Although psychotic disorders typically affect less than 1% of the population, they are a significant cause of disability worldwide. Psychotic symptoms such as hallucinations, delusions and suicidal ideation can be profoundly disturbing, and negatively impact daily living. However, the social consequences of psychosis are often even more troubling than the symptoms. For example, people with psychosis have a high risk of experiencing violence, poverty, homelessness, incarceration, and unemployment, among other adverse outcomes. There is a need for a range of accessible, appropriate interventions for people with psychosis to be delivered to those in the most vulnerable situations, including in low-resource settings in sub-Saharan Africa. A systematic review recently carried out as part of the formative research for SUCCEED identified 10 studies evaluating the impact of interventions for people with psychosis in Africa, most of which had a strongly clinical focus. The review concluded that there was a need for further research involving people with lived experience of psychosis in designing and evaluating holistic interventions that meet their diverse needs, within and beyond the health sector. SUCCEED Africa is a six-year Health Research Programme Consortium (RPC) that has brought together people with lived experience of psychosis and people with professional experience (researchers, clinicians) from four African countries (Malawi, Nigeria, Sierra Leone, Zimbabwe) to co-produce a community-based intervention for psychosis, using a Theory of Change-driven approach. The SUCCEED intervention takes the World Health Organisation's (WHO's) CBR Matrix as a point of departure to consider the multifaceted needs of people living with psychosis and other psychosocial disabilities, and how best to meet these needs by mobilising the resources of individuals and families affected, as well as their broader communities. This protocol describes a pilot study in which the SUCCEED intervention will be delivered and evaluated on a small scale, in preparation for a larger multi-country research evaluation using more rigorous methods, including randomised controlled trials in Nigeria and Zimbabwe and observational studies in Malawi and Sierra Leone, respectively. The main outcome of interest is change in subjective quality of life among participants with lived experience of psychosis who are offered the intervention over a four-month follow up period.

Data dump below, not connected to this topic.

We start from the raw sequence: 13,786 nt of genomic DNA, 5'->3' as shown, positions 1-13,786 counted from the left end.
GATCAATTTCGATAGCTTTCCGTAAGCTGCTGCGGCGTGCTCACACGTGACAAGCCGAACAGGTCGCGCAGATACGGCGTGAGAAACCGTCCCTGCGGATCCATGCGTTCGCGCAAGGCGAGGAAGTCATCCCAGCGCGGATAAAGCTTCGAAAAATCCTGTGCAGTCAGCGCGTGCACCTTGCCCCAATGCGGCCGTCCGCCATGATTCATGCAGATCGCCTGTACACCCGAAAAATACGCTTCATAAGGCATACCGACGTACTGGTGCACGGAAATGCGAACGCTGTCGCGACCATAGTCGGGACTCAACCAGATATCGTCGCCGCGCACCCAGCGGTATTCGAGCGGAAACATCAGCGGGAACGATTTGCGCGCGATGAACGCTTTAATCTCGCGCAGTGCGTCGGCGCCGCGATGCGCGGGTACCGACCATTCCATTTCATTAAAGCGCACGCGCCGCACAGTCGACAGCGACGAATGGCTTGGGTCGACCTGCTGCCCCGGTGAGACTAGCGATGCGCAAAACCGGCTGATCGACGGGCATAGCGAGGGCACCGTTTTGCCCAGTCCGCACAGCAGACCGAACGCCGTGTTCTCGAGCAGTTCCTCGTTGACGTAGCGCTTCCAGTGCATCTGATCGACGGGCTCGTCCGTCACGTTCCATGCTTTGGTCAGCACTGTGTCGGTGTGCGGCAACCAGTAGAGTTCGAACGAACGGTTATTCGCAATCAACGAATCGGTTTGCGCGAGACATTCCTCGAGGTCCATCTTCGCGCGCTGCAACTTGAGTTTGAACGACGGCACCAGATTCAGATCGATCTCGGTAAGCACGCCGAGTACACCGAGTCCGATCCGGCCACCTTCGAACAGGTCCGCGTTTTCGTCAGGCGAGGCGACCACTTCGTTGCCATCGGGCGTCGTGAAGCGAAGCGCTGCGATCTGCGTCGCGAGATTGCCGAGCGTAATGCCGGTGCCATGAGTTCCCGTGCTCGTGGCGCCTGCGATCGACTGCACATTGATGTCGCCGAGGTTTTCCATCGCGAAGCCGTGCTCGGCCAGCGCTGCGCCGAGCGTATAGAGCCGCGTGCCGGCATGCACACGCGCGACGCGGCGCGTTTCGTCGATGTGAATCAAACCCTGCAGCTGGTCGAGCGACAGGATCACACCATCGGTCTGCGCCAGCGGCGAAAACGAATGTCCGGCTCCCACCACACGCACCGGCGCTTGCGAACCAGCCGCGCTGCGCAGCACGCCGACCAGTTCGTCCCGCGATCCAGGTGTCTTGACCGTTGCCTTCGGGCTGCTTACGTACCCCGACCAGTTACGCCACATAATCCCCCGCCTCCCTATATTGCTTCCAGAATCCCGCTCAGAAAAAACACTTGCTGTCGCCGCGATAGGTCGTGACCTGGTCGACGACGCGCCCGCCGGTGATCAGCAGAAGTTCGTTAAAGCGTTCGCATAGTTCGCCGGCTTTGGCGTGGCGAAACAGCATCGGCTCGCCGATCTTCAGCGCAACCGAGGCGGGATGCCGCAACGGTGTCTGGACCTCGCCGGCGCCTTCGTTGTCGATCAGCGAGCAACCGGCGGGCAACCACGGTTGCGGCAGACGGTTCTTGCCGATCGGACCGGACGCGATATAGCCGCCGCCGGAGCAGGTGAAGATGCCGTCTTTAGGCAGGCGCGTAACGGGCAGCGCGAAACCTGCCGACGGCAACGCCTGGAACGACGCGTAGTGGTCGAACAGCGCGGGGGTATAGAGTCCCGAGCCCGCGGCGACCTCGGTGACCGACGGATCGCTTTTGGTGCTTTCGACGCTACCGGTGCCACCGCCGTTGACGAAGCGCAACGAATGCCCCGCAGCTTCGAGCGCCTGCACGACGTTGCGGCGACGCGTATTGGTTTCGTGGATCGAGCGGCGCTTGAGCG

The goal of this clinical trial is to test egg powder supplementation in children with moderate acute malnutrition in Sierra Leone. The main question it aims to answer is: - Will provision of 15g of whole egg powder per day during and after treatment for moderate acute malnutrition (for 24 weeks total) improve small intestinal permeability and linear growth among 6-30 month old Sierra Leonean children compared with daily corn powder supplementation?